Driving Without Insurance in New Jersey
Provided by HG.org
Motor vehicle accidents are so common that states require all drivers to maintain minimum liability coverage. New Jersey is no exception. As a condition of driving, motorists are required to carry liability insurance so that individuals do not have to be responsible for injuries that were caused by another person’s negligence.
Minimum Liability Insurance
New Jersey laws require that motorists carry certain liability insurance. These requirements are different for injury, death and property damage. These requirements are specified in New Jersey’s Statute 39:6B-2.
Owners of a motor vehicle are legally required to carry injury coverage of at least $15,000 for a person. Additionally, they must carry minimum coverage of at least $30,000 for the injury or death of more than one person.
The same minimum requirements must be carried for the death as for the injury of an individual and for more than one person.
In addition to coverage for injuries or death, New Jersey owners of operational motor vehicles are required to maintain coverage for property damage. The minimum state amount is $5,000.
Range of Penalties
New Jersey’s Statute 39:6B-2 specifies penalties for individuals who do not carry this mandatory coverage. These penalties exceed those for a first time DUI. Mandatory penalties include:
For a first offense, the driver of the vehicle or vehicle owner must pay a fine of at least $300 and no more than $1,000. For subsequent convictions, the defendant can face a fine of up to $5,000.
In addition to fines, the defendant will be required to perform community service. The municipal court that sentences him or her provides the period of time for which community service must be completed. The court may also designate the form of community service and designate other appropriate terms. If the conviction is a subsequent one, the defendant will be ordered to perform 30 days of community service.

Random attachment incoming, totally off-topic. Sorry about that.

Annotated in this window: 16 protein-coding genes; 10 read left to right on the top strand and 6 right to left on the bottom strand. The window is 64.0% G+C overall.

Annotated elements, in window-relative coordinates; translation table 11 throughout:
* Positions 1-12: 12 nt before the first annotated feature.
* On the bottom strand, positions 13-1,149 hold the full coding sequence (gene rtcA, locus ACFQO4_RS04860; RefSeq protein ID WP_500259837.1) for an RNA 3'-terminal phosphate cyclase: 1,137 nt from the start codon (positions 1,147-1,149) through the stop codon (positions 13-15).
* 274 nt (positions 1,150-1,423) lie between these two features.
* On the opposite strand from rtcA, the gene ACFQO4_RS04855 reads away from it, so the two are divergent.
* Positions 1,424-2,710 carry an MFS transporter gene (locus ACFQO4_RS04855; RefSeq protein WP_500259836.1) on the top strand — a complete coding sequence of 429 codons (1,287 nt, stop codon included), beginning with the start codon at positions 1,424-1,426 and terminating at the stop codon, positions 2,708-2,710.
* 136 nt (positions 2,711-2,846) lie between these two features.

Driver’s License Suspension
Additionally, the defendant will have his or her license suspended for at least one year from the date of conviction. For a subsequent conviction, the defendant will have his or her license suspended for a minimum of two years.
If it is not a first offense, the defendant can face a mandatory jail term of 14 days for driving without the state-mandated minimum insurance.
The defendant will also be responsible for court costs and an annual surcharge. He or she will pay $250 to the Department of Motor Vehicles. This surcharge lasts for three years and is then dropped if there are no subsequent convictions during this time. The $750 that is collected goes to the Uninsured Motorist Prevention Fund along with any interest that accumulates. This goes toward administrative expenses and other enforcement of the uninsured motorist provisions.
For second or repeat offenders, nine insurance eligibility points are assessed. This usually results in it being very difficult for the defendant to acquire automotive insurance. If he or she is able to acquire insurance, it is usually at an expensive premium.
In order to have his or her driver’s license reinstated, the defendant must apply to acquire a new license with the Director of the Division of Motor Vehicles. The director has the discretion to grant the request by considering all relevant factors, including whether the defendant will likely operate a motor vehicle without insurance again. The director can decide to permanently refuse reinstatement if he or she so chooses.
Failure to Show Proof of Insurance
If the defendant fails to produce proof of an insurance policy that was in force during the time of the offense at his or her trial, a rebuttable presumption arises that the defendant was uninsured when the violation occurred.
Defenses to Driving Without Insurance
In some cases, a defendant may be driving a vehicle without actually knowing that it is not insured, such as when he or she is driving a friend or coworker’s vehicle. In order for a prosecution to be successful in these situations, the prosecution has the burden of showing that the driver knew or should have known that the vehicle was not insured. A criminal defense lawyer can assess the case and determine if there are any other defenses that may apply.
Disclaimer: While every effort has been made to ensure the accuracy of this publication, it is not intended to provide legal advice as individual situations will differ and should be discussed with an expert and/or lawyer.